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Vitamins & Minerals Q&AVitamin C

About vitamin C

Vitamin C functions in a variety of biological processes, including as a coenzyme in collagen synthesis and as an antioxidant. Vitamin C is found in raw fruits and vegetables. Vegetables rich in vitamin C include paprika, parsley, and brussels sprouts; fruits rich in vitamin C include acerola juice, kiwifruit, and strawberries. Boiled foods are an inefficient source of vitamin C because vitamin C is water soluble, and boiling causes it to leach out of fruits and vegetables.

If you take a lot of vitamin C at once, is it harder to absorb it?

Vitamin C absorption depends on the amount taken and the timing relative to meals, but because of large individual differences between people, there isn’t clear data on absorption rates.

Is it bad to take a lot of vitamin C at once?

The Ministery of Health, Labour and Welfare (MHLW) publication Dietary Reference Intakes for Japanese (2015 edition) does not define a tolerable upper intake level (the maximum amount that a person can consume without risking adverse health effects from overdose). However, taking a large amount of vitamin C can cause gastrointestinal symptoms such as diarrhea.

Is there a difference between natural and synthetic vitamin C?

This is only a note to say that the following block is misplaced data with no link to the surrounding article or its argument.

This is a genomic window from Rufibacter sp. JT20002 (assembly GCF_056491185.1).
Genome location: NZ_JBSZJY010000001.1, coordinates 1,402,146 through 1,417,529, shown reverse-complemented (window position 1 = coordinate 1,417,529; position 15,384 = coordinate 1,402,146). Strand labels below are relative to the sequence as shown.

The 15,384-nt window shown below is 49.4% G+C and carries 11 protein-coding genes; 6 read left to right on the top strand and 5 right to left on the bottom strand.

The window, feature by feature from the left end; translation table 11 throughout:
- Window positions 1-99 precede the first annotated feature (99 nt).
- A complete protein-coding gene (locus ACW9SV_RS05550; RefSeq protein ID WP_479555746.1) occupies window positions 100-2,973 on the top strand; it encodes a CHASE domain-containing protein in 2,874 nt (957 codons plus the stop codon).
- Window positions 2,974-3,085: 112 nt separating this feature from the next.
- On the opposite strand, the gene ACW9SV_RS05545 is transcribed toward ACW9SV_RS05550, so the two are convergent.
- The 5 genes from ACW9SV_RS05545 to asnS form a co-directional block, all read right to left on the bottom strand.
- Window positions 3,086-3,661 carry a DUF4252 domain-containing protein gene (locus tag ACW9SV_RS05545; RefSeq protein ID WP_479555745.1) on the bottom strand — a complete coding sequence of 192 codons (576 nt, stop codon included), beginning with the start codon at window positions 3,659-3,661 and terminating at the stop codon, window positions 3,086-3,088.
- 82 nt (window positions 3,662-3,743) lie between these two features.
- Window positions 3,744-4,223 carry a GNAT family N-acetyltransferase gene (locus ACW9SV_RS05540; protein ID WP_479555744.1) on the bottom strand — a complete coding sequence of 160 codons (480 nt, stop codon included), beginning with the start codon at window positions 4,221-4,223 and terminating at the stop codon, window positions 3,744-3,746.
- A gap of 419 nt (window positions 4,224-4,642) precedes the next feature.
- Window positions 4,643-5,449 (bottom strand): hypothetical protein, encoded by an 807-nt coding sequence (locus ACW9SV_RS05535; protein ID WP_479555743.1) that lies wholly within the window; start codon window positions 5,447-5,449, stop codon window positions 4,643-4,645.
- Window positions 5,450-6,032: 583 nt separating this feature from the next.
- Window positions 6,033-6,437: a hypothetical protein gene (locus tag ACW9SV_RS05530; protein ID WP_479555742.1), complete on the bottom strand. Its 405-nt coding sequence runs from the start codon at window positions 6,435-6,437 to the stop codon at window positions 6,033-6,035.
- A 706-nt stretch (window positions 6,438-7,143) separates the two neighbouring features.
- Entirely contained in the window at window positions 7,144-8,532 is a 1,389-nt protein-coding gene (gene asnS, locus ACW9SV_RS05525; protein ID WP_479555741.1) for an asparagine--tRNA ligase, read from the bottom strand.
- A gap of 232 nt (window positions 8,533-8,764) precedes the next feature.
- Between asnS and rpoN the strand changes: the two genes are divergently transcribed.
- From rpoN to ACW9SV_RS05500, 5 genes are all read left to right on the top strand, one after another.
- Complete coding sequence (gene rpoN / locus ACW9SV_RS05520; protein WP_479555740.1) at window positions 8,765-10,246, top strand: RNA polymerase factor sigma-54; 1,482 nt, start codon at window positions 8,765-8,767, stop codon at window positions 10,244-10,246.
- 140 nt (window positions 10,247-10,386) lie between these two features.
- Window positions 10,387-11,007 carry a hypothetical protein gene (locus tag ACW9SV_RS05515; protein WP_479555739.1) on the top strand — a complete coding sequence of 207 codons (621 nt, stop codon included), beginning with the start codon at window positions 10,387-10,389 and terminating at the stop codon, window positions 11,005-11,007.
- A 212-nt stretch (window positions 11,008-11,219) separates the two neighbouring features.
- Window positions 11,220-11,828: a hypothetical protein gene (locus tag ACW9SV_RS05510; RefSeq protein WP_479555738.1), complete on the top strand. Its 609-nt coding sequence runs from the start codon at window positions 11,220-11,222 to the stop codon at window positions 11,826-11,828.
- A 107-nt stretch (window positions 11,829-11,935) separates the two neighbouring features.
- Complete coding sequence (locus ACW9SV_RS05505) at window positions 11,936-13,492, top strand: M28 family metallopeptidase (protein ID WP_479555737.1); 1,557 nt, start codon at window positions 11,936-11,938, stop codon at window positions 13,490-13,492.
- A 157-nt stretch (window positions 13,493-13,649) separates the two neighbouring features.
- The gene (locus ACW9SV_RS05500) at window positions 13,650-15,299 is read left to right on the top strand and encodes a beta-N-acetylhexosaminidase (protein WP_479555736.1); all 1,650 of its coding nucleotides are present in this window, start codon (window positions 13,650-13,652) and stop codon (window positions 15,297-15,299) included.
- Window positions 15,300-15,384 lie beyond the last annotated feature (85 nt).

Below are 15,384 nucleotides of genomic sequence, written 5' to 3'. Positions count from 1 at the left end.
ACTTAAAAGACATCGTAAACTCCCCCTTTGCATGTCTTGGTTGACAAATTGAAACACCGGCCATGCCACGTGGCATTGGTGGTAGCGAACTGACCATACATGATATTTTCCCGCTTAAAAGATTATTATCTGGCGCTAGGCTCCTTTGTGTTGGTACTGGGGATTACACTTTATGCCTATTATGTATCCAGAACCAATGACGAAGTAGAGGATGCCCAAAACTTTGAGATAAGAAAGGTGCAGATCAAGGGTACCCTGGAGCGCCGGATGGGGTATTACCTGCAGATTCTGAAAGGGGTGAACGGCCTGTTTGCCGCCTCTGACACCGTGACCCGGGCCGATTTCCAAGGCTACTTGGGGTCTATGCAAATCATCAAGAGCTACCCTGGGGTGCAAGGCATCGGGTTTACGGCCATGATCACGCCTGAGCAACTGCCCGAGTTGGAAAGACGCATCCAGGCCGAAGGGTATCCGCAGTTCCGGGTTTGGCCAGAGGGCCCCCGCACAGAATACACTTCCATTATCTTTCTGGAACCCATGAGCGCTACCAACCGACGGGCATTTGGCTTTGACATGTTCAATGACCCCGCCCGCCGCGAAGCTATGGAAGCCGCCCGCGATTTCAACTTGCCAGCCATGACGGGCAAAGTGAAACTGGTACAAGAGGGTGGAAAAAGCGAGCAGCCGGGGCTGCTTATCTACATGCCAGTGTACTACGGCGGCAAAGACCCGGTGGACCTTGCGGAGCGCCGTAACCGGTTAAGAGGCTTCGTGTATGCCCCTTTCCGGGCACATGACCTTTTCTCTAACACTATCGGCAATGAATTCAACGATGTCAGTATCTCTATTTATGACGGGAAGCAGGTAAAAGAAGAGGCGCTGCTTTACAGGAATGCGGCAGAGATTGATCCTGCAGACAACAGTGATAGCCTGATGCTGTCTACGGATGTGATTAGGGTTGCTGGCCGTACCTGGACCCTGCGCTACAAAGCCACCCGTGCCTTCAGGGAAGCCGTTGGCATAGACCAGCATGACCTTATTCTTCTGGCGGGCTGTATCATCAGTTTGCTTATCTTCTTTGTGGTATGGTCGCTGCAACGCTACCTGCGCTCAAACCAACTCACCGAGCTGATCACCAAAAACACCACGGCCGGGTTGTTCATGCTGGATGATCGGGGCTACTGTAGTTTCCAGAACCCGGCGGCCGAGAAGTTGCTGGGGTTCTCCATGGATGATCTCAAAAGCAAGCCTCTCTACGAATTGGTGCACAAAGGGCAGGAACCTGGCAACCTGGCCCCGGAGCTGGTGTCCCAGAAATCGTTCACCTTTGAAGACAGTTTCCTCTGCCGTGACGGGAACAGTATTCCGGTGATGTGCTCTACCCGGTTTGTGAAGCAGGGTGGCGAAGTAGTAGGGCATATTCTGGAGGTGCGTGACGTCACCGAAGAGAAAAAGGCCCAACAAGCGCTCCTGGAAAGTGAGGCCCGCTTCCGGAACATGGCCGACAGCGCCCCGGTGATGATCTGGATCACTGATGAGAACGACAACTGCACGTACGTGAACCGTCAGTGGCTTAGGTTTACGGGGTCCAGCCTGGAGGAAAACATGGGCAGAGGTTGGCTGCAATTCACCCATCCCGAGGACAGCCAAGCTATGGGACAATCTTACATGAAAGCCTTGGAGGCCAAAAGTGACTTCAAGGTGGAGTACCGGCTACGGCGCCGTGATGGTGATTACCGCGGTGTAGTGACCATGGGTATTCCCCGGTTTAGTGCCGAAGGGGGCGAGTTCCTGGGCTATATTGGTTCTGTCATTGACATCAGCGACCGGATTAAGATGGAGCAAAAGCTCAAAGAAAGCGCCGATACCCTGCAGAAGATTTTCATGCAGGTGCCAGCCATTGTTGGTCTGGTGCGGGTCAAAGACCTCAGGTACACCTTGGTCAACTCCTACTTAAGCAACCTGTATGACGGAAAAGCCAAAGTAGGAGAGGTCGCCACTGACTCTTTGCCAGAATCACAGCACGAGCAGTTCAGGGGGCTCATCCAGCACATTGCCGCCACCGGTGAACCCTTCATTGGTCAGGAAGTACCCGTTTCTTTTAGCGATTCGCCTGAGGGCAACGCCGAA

Natural and synthetic vitamin C have the exact same chemical structure, so there is no difference in their absorption, effects, or safety.

How much of a difference does it make if you take vitamin C after a meal or on an empty stomach?

Vitamin C absorption depends on the amount taken and the timing relative to meals, but individual differences make it hard to say exactly how big an effect there is. Some people who have never taken vitamin C get diarrhea when they take over 1g at one time on an empty stomach. Ideally, you should get all of your vitamin C through your three daily meals.
(Source: Vitamin C and Health, revised edition by Murata Akira)

How does vitamin C enable increased iron absorption?

Iron is mainly absorbed in the duodenum, which is slightly alkaline due to the intestinal juices there. Meanwhile, iron ions can take two forms: Fe2+ and Fe3+. Fe2+ dissolves more easily in alkaline conditions than Fe3+. Vitamin C makes it easier to transition from Fe3+ to Fe2+, which increases iron absorption.

Can taking too much vitamin C can lead to kidney stones?

There have been many conflicting reports, and it is not currently clear whether taking too much vitamin C increases the risk of kidney stones.